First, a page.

Steamboat Springs Steamboat's Carol Baily and Hank Kashiwa have been selected for the Colorado Sports Hall of Fame.
They will be honored at the 43rd annual induction banquet on April 10 at the Denver Marriott City Center.
Bailey and Kashiwa will be among a distinguished list of inductees that includes Denver Broncos owner Pat Bowlen, Rockies slugging legend and cancer survivor Andres Galarraga, football and basketball referee Ben Dreith and Colorado native and Boston Celtics standout Scott Wedman.
Baily said she was surprised when she got the call last week.
"I had heard rumors that I was on the (selection committee) review, but this is the biggest honor an athlete can have in Colorado," said Baily, who had been inducted into the Colorado Tennis Hall of Fame's inaugural class in 2000.
Colorado Sports Hall of Fame CEO Tom Lawrence said Baily is only the 11th female inducted into the hall.
The Hall of Fame has selected no more than six athletes since 1965 for induction. The list of members ranges from John Elway and Peggy Fleming to Jack Dempsey. Lawrence said the only selection prerequisite is that the athletes "were born or performed most of their feats in the state of Colorado." The hall is in Gate No. 1 on the west side of INVESCO Field at Mile High.
Baily began her tennis career in Boulder under the guidance of Phyllis Lockwood, another one of the hall of fame's female members. Without indoor courts or a high school tennis team to play on, Baily honed a fast serve and volley game on the University of Colorado's outdoor courts, playing against mostly male opponents.
Baily graduated from CU in 1973 after spending three years at Arizona State, where she helped the Sun Devils to a pair of NCAA championships. Baily taught as a tennis professional and qualified for the main draw of the original women's Virginia Slims professional circuit.
Looking back on the days as a touring professional, Baily said her most defining memory was not the U.S. and Australian Open appearances, but a 1975 match in San Antonio against Billie Jean King. Despite losing the match, Baily will never forget being up three games in consecutive sets against her childhood idol.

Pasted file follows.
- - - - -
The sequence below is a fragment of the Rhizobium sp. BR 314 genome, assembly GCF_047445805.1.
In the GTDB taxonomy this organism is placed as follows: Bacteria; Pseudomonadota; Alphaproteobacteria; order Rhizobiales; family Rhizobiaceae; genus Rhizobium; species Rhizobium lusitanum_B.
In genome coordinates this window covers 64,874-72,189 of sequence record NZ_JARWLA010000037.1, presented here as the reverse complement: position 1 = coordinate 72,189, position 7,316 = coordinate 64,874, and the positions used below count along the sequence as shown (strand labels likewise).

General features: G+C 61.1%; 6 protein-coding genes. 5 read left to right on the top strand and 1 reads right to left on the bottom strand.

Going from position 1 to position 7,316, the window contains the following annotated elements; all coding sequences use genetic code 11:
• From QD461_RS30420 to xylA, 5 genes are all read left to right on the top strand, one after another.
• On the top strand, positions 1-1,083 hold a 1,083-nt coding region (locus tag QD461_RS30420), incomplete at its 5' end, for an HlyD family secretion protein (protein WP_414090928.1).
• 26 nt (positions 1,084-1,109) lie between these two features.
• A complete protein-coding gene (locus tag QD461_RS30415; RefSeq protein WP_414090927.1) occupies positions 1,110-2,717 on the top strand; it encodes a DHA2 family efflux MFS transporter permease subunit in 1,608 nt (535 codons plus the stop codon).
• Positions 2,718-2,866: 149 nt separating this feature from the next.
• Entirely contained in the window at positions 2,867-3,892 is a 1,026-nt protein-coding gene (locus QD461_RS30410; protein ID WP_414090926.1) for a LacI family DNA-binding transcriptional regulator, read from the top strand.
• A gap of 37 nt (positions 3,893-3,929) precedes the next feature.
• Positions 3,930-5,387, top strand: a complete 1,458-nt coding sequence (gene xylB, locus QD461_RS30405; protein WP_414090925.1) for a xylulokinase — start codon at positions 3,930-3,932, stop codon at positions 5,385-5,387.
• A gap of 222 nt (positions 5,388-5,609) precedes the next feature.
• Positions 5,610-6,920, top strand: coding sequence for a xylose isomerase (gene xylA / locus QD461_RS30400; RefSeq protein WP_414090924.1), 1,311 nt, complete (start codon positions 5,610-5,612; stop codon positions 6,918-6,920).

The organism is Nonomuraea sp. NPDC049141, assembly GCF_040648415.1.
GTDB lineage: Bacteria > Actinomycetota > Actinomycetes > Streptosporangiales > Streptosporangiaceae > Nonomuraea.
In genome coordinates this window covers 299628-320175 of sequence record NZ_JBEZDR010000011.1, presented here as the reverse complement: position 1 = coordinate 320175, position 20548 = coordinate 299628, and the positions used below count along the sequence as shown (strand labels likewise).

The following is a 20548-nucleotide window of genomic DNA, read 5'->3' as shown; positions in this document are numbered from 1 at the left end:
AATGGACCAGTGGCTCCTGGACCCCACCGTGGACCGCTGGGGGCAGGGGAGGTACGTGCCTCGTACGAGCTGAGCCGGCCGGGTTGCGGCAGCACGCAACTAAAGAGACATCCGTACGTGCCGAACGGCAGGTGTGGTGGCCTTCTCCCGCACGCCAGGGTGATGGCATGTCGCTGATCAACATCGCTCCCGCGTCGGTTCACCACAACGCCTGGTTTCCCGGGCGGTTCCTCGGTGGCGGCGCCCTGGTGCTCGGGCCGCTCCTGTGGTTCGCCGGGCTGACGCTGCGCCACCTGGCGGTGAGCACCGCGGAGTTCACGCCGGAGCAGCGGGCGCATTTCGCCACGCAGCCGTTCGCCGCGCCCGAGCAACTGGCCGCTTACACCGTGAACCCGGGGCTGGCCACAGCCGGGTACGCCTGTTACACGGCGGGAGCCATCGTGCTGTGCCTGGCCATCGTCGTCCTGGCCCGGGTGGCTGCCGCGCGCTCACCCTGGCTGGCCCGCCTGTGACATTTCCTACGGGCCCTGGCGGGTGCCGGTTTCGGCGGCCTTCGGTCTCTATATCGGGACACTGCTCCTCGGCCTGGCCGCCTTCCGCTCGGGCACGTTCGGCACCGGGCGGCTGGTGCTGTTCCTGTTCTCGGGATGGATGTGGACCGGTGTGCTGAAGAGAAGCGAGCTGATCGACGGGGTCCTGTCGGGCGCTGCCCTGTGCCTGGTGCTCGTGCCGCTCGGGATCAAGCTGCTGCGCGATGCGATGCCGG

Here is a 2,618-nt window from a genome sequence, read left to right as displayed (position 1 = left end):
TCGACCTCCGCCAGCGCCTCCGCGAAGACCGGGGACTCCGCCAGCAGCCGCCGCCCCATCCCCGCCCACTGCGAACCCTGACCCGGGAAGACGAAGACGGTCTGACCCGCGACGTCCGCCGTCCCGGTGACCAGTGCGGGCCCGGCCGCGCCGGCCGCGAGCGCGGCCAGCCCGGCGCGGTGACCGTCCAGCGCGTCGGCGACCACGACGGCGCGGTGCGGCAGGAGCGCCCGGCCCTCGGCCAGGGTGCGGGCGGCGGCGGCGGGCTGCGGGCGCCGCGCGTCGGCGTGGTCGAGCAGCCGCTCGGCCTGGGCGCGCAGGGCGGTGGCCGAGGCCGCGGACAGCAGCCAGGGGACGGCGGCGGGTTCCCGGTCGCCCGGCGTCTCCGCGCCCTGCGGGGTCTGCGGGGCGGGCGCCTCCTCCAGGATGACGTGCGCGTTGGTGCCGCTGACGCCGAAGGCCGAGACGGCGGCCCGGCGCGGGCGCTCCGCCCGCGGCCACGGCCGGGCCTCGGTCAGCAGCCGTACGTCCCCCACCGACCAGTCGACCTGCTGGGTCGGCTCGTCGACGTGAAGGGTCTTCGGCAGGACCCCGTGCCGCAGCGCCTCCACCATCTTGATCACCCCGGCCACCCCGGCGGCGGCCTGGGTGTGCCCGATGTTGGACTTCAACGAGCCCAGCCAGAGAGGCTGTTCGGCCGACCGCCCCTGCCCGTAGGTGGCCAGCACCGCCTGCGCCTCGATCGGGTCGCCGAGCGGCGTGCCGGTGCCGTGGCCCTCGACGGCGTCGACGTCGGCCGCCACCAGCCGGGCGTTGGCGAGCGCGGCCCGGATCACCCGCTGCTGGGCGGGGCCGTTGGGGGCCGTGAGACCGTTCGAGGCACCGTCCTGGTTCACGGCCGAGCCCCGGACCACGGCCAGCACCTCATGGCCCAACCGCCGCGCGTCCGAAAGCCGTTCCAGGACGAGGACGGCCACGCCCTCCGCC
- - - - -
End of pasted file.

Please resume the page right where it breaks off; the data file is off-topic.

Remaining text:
In the same year, Baily moved to Steamboat, began teaching and continued touring on her way to capturing 22 national titles as well as 14 singles and 27 doubles state titles in Colorado's three major tournaments.
On the international stage, Baily won the world championship in Perth, Australia for women's 40s singles and doubles in 1991 and won it for women's 45s in both disciplines again in 1996.
The local presence of two-time world champion with a passion for teaching the game has had a lasting impact on Steamboat's tennis community.
"While a number of people were vitally important for the creation of The Tennis Center (at Steamboat Springs), none were more so than Carol," Tennis Center director Jim Swiggart said. "She has taught more people and brought a prestige to the community that people appreciate - a great ambassador for the community and the sport."
Longtime friend and fellow player Patti Asbury added to Swiggart's praise. She noted that, as a private instructor and former coach of Steamboat Springs high school girls team, Baily possesses a humble approach that brings students to the game and elevates their level of play.
Baily, 56, now lives near Oak Creek and continues to teach lessons at the Tennis Center.
"I love playing, and I love teaching," Baily said. "It's a microcosm of your whole life. You learn about fair play, sportsmanship and pressure - it teaches you a lot about life."
Kashiwa also was quick to mention how proud he was of Baily while voicing his own excitement about the induction.
"I'm thrilled to death to be honored, especially with this cast of characters," Kashiwa said.
The 1969 U.S. national champion and former Olympian lived in Steamboat from 1972 to 1981 and again from 1996 to 2001. Kashiwa has "hung up (his) microphone" as a CBS sports commentator for three Winter Olympics but has yet to hang up his skis. He now works as the vice president of marketing for Montana's exclusive Yellowstone Club.
Born in 1949 to a Japanese father and Irish mother, Kashiwa noted the personal significance of skiing for the U.S. team in the 1972 Olympics in Sapporo, Japan in front of his parents and finishing in the top 15 in downhill and giant slalom. He also believes what he accomplished on the pro circuit from 1972 to 1981 is becoming more meaningful as he gets older.
"(The circuit years) were the best," Kashiwa said. "Phenomenal days for the sport of skiing, taking world class skiing to one area at a time."
Kashiwa won the overall world pro title in 1975 and he stills keeps in close contact with many of his race circuit friends, including Steamboat's Jim "Moose" Barrows.
"Hank was built for pro racing," Barrows said. "He really excelled with his quick reflexes in the head-to-head format."
Barrows said Kashiwa pioneered the use of cutting-edge technology.
As one of the first racers to use rear-entry boots and honeycomb aluminum skis, Kashiwa's pursuit of innovation led him to found Volant Ski Corp. with his brother, Bucky, in order to produce the world's only steel-capped skis. The company has since been sold to Atomic.
Having raised his son, Hennie, in Steamboat and given him the opportunity to race, Kashiwa said he loves the town and will always consider it his second home.